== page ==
Trump’s tax cuts have boosted bottom lines, but not much else

Trump’s tax cuts have boosted bottom lines, but not much else

The article “Trump’s tax cuts have boosted bottom lines, but not much else” by Matthew Townsend and Brandon Kochkodin appeared on Economics on December 21, 2018. In this article, the two authors examine if President Trump’s tax cut through tax savings for corporate has achieved the intended purpose of spurring dramatic expansion of companies and increase their profitability. The article depicts that this has not been achieved instead, rather than using tax savings policy to boost net margins, companies seem to be using their savings. The authors present profits and sales information for some companies in the Standard & Poor’s 500 Index to prove this effects Trump’s tax savings policy.  The results indicate that the net profit margins for companies have been increasing with tax savings and such net margins lower if they incur some costs. From the view of the authors, the move by the executive to implement this tax policy was prudent since these tax cuts only helped companies offset the cost that is rising as the economic cycle expands. Otherwise, nothing else much has been achieved regarding investment by companies and boost their profitability.

This article by Matthew Townsend and Brandon Kochkodin presents facts to support their arguments on whether the tax cuts by Trump have achieved the intended purpose of increasing investment in America. They have examined the results of profits and sales for S&P 500 Index companies and other surveys. All have indicated that besides tax savings, the operating margin has been doing poorly leading to increased cost forcing companies to cut off cost to increase their net profit.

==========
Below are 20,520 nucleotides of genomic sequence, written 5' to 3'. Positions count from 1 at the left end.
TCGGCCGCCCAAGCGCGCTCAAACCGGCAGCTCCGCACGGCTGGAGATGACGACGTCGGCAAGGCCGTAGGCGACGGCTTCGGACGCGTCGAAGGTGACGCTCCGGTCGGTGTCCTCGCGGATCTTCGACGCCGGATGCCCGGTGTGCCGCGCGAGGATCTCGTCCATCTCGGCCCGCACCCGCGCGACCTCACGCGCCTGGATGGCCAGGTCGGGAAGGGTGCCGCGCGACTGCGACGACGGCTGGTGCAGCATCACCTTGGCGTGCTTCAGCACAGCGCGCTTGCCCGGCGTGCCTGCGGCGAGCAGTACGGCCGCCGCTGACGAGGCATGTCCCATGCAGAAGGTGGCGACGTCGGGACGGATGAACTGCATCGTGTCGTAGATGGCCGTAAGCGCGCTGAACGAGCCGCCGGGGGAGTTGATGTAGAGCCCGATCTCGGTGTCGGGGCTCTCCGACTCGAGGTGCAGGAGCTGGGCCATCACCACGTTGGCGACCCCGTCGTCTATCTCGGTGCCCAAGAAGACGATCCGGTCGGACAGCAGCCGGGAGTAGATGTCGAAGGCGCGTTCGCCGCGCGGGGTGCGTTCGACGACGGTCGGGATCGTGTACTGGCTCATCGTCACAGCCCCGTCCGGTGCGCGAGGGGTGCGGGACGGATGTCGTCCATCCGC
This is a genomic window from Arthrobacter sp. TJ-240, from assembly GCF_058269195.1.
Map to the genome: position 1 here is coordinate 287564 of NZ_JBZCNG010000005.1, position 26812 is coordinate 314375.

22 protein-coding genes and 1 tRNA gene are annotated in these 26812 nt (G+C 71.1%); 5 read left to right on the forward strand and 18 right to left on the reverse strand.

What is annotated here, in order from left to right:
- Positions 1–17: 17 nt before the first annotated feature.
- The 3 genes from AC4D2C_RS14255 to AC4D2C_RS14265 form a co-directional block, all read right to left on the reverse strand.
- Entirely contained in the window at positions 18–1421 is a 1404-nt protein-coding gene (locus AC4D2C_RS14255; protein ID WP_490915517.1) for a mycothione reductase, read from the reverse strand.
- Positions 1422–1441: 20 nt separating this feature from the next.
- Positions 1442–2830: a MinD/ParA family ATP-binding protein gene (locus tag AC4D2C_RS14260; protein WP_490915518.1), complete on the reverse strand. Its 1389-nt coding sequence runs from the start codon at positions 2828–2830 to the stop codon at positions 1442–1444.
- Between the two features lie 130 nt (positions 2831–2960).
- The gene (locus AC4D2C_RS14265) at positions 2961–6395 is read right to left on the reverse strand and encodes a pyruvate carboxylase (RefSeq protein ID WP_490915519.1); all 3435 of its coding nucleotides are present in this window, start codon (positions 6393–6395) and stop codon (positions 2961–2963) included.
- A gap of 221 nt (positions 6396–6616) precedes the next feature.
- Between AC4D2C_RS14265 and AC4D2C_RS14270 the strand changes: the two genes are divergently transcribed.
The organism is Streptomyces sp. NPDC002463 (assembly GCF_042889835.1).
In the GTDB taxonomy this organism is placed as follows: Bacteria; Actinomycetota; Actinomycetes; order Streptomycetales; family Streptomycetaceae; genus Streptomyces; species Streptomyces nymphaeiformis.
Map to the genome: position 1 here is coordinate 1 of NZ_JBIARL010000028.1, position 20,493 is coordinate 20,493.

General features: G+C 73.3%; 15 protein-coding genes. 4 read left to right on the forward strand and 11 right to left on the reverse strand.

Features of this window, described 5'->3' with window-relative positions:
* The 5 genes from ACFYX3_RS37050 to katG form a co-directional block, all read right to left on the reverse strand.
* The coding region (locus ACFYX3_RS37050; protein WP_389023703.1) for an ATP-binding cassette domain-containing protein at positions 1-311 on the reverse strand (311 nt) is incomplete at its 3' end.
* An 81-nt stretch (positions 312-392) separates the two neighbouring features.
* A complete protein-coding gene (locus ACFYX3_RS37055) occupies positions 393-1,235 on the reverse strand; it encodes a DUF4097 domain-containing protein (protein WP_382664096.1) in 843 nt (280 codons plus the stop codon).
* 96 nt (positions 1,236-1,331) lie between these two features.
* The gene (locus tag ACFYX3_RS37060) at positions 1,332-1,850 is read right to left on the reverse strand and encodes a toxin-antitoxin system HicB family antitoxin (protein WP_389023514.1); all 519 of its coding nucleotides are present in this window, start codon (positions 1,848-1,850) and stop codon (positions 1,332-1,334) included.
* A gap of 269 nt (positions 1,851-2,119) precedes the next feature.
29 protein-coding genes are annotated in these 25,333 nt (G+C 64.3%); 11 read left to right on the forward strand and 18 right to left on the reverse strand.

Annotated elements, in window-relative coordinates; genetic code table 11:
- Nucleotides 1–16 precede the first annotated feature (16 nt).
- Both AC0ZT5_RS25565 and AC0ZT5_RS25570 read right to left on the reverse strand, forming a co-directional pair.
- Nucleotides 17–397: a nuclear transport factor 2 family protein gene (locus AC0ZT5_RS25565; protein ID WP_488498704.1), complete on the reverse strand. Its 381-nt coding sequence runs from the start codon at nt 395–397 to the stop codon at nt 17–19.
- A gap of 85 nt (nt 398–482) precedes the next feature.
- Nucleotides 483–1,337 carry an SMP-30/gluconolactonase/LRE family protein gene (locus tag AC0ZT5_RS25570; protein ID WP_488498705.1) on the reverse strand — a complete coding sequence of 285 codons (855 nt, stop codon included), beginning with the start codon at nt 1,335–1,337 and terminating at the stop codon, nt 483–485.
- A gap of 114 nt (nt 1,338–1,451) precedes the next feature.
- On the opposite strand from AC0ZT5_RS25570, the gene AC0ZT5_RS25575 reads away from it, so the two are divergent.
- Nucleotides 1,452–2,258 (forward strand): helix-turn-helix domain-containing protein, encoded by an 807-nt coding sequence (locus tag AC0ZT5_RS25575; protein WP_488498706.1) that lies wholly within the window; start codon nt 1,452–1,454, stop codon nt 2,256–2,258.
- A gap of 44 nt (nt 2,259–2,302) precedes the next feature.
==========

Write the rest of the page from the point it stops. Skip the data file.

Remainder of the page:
Examining the topic of tax cuts and the effects on the profitability of the companies as related to the costs of the companies as presented in the article, probably the most affected party involves the clients of these firms. The move by the federal government to cut off corporate tax for companies would mean the government would increase the federal income tax for large groups of workers within these farms to compensate for corporate tax cuts. Additionally, the income tax increase would be inevitable as these companies would lay off most workers in response to increased costs as the economy continues to expand.

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